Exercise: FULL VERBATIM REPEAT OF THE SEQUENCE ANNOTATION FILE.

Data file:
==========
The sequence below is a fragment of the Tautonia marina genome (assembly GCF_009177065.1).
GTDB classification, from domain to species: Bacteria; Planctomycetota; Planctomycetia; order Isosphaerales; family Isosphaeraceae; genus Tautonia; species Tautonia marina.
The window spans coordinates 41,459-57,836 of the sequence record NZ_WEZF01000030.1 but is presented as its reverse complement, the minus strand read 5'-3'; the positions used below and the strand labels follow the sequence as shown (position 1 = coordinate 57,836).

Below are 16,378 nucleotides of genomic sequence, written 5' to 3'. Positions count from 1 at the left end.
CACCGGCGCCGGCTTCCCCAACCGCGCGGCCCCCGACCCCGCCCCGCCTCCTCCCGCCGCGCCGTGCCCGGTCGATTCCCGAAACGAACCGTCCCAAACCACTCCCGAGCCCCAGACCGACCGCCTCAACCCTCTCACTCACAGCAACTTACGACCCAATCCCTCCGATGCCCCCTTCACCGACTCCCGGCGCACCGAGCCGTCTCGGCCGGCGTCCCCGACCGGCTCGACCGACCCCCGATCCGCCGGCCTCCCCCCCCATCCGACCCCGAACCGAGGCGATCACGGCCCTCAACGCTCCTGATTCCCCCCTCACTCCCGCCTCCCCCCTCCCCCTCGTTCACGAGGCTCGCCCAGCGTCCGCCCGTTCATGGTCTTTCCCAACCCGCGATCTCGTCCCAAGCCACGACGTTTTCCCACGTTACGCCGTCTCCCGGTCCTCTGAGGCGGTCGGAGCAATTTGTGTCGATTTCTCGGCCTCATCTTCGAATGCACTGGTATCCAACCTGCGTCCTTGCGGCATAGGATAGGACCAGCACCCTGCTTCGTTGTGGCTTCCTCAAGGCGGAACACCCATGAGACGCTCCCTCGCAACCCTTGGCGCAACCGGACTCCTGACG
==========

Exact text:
The sequence below is a fragment of the Tautonia marina genome (assembly GCF_009177065.1).
GTDB classification, from domain to species: Bacteria; Planctomycetota; Planctomycetia; order Isosphaerales; family Isosphaeraceae; genus Tautonia; species Tautonia marina.
The window spans coordinates 41,459-57,836 of the sequence record NZ_WEZF01000030.1 but is presented as its reverse complement, the minus strand read 5'-3'; the positions used below and the strand labels follow the sequence as shown (position 1 = coordinate 57,836).

Below are 16,378 nucleotides of genomic sequence, written 5' to 3'. Positions count from 1 at the left end.
CACCGGCGCCGGCTTCCCCAACCGCGCGGCCCCCGACCCCGCCCCGCCTCCTCCCGCCGCGCCGTGCCCGGTCGATTCCCGAAACGAACCGTCCCAAACCACTCCCGAGCCCCAGACCGACCGCCTCAACCCTCTCACTCACAGCAACTTACGACCCAATCCCTCCGATGCCCCCTTCACCGACTCCCGGCGCACCGAGCCGTCTCGGCCGGCGTCCCCGACCGGCTCGACCGACCCCCGATCCGCCGGCCTCCCCCCCCATCCGACCCCGAACCGAGGCGATCACGGCCCTCAACGCTCCTGATTCCCCCCTCACTCCCGCCTCCCCCCTCCCCCTCGTTCACGAGGCTCGCCCAGCGTCCGCCCGTTCATGGTCTTTCCCAACCCGCGATCTCGTCCCAAGCCACGACGTTTTCCCACGTTACGCCGTCTCCCGGTCCTCTGAGGCGGTCGGAGCAATTTGTGTCGATTTCTCGGCCTCATCTTCGAATGCACTGGTATCCAACCTGCGTCCTTGCGGCATAGGATAGGACCAGCACCCTGCTTCGTTGTGGCTTCCTCAAGGCGGAACACCCATGAGACGCTCCCTCGCAACCCTTGGCGCAACCGGACTCCTGACG